Cholesterol and triglycerides in the bloodstream circulate as part of lipoprotein complexes. These complexes can be separated by density ultracentrifugation into high (HDL), intermediate (IDL), low (LDL), and very low (VLDL) density lipoprotein fractions. Triglycerides (TG) and cholesterol synthesized in the liver are incorporated into very low density lipoproteins (VLDLs) and released into the plasma for delivery to peripheral tissues. In a series of subsequent steps, VLDLs are transformed into intermediate density lipoproteins (IDLs), and cholesterol-rich low density lipoproteins (LDLs). High density lipoproteins (HDLs), containing apolipoprotein A, are hypothesized to participate in the reverse transport of cholesterol from tissues back to the liver.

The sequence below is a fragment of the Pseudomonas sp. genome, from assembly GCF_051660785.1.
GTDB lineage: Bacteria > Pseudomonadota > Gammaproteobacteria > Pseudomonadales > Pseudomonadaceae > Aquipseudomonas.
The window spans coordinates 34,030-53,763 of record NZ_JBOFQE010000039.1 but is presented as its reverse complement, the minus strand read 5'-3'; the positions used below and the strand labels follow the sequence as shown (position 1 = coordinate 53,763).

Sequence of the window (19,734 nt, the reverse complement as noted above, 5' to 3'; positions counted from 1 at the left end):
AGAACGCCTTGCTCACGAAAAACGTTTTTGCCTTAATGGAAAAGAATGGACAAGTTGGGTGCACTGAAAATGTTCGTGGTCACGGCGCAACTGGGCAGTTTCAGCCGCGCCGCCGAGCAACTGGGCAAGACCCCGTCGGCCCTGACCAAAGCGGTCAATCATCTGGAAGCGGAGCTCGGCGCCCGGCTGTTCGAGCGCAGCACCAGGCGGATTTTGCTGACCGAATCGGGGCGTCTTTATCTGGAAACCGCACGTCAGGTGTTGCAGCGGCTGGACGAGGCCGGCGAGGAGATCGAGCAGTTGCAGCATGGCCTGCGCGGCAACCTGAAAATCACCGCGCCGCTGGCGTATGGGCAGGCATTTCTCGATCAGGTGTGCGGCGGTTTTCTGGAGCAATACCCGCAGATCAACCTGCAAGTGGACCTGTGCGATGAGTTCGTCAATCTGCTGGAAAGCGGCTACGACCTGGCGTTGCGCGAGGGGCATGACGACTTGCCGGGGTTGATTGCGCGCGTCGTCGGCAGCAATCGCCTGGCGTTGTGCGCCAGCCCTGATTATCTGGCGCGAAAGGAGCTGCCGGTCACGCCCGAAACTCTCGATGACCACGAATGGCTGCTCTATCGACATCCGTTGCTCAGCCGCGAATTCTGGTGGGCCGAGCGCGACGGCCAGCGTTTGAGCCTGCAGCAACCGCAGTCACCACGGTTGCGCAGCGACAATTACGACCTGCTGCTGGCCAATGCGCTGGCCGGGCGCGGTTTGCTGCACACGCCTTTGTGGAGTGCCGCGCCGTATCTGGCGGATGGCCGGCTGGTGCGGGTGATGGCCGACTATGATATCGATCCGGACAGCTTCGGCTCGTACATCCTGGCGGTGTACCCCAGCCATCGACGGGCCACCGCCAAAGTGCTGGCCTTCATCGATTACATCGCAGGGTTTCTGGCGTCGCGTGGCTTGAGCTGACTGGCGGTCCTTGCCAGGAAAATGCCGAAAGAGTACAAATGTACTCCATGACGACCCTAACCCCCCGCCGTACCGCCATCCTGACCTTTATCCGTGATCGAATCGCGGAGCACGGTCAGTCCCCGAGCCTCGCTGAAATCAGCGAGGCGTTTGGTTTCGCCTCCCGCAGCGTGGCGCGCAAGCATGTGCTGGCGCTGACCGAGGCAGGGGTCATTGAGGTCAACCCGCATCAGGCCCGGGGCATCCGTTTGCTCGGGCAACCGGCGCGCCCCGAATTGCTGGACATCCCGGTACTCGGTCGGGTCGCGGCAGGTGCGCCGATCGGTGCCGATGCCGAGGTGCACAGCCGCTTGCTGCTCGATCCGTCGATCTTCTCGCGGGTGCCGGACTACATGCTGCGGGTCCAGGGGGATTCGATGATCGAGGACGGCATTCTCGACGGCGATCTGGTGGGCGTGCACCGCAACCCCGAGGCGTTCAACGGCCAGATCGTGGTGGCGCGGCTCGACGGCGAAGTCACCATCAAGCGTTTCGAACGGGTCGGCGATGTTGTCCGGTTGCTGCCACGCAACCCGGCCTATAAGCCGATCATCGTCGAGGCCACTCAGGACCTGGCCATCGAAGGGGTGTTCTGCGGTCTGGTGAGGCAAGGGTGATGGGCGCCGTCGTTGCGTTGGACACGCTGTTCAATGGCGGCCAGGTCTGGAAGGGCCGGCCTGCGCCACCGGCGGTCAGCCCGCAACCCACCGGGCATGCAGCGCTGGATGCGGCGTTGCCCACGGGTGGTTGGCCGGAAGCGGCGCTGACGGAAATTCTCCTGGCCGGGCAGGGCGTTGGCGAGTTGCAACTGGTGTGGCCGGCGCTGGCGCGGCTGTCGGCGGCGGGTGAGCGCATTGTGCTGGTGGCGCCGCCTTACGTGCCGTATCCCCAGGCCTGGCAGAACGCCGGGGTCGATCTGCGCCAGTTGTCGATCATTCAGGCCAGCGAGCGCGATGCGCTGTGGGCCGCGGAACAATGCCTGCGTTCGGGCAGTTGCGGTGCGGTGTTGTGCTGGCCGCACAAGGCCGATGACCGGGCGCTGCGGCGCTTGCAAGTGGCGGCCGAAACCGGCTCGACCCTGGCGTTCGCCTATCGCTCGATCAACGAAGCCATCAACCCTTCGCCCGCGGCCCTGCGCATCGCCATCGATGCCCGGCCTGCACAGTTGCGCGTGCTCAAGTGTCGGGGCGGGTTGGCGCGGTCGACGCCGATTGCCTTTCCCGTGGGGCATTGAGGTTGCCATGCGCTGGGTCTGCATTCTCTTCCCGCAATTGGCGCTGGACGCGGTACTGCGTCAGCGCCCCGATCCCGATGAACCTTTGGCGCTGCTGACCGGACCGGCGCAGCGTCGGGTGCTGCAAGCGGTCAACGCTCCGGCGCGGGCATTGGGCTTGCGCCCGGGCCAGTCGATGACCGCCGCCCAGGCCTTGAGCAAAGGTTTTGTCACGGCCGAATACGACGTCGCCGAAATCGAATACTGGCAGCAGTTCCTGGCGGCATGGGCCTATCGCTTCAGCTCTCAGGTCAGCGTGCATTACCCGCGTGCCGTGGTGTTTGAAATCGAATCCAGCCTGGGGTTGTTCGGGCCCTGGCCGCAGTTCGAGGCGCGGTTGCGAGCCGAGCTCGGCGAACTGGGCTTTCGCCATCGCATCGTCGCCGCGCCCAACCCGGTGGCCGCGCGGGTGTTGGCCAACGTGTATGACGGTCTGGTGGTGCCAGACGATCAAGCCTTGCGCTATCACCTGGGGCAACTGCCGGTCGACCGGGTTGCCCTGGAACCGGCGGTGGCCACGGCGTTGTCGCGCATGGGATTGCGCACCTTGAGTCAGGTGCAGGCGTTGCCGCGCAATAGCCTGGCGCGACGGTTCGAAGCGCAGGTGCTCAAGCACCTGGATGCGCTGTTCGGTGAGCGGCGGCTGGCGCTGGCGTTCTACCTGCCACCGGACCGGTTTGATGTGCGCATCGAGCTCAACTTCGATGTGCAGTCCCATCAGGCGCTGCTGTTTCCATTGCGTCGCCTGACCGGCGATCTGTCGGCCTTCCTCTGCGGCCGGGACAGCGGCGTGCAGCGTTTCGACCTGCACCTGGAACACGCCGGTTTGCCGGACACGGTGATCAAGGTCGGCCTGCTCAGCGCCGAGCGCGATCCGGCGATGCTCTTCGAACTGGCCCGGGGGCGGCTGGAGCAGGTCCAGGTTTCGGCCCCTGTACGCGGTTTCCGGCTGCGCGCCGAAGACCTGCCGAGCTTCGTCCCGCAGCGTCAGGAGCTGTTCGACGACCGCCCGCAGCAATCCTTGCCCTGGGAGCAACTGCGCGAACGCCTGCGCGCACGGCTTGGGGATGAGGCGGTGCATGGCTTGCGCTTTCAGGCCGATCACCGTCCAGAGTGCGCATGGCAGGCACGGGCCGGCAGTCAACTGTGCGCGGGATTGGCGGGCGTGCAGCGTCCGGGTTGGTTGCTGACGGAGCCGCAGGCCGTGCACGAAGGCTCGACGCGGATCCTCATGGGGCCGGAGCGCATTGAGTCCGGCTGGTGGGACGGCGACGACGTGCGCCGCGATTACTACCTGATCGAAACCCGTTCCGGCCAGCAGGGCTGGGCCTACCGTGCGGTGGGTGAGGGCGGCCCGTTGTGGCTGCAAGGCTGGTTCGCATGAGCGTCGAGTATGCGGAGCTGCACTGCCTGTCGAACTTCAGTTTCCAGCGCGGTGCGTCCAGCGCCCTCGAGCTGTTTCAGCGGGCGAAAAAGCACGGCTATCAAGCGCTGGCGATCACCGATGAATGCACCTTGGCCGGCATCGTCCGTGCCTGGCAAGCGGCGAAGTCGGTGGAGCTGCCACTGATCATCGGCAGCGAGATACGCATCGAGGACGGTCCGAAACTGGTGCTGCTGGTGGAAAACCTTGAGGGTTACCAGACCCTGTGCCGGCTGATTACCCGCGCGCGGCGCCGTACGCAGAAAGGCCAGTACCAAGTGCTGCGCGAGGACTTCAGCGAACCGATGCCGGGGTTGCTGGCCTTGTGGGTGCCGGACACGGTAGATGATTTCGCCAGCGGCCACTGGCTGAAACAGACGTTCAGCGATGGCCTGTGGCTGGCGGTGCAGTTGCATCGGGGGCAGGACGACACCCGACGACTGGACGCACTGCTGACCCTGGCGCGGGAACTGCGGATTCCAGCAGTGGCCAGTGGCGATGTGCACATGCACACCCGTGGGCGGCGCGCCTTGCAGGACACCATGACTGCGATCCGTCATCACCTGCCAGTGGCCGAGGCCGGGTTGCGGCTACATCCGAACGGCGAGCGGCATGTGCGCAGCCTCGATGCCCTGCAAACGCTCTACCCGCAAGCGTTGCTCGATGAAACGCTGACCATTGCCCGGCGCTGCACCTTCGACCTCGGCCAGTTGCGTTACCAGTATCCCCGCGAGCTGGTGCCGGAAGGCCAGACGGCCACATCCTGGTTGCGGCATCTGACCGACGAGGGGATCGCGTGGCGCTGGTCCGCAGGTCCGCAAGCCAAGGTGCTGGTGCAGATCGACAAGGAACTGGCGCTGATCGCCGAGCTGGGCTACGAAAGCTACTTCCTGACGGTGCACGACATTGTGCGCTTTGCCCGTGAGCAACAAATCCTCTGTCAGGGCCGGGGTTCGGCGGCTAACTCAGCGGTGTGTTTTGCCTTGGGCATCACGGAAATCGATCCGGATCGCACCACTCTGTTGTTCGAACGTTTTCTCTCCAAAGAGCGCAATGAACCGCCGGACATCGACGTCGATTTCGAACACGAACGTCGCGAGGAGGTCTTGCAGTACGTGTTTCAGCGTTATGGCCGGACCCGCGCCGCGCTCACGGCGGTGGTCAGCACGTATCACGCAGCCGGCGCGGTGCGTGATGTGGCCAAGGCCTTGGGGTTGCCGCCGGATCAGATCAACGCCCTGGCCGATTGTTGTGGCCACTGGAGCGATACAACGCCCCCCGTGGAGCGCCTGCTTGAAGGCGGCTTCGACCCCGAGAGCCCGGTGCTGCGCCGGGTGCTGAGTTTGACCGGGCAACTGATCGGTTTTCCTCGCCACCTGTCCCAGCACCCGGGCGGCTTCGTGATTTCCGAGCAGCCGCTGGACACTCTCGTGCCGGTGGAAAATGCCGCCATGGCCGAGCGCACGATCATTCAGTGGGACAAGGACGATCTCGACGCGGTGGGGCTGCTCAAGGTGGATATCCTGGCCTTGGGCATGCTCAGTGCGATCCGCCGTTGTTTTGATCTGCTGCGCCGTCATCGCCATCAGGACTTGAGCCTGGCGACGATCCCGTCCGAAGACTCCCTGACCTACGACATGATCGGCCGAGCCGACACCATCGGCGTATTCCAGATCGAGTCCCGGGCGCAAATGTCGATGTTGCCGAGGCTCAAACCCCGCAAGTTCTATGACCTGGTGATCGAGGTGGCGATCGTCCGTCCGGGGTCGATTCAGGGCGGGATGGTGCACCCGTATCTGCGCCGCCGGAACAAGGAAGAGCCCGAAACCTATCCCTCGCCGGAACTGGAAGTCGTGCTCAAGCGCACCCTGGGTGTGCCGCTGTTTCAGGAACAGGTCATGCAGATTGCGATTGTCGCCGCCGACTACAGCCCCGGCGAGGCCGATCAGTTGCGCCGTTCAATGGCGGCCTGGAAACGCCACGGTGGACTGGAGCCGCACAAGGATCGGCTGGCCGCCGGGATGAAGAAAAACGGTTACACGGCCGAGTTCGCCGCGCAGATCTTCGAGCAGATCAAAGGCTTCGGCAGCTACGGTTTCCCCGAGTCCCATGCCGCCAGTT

Pravastatin sodium produces its lipid-lowering effect in two ways. First, as a consequence of its reversible inhibition of HMG-CoA reductase activity, it effects modest reductions in intracellular pools of cholesterol. This results in an increase in the number of LDL-receptors on cell surfaces and enhanced receptor-mediated catabolism and clearance of circulating LDL. Second, pravastatin inhibits LDL production by inhibiting hepatic synthesis of VLDL, the LDL precursor.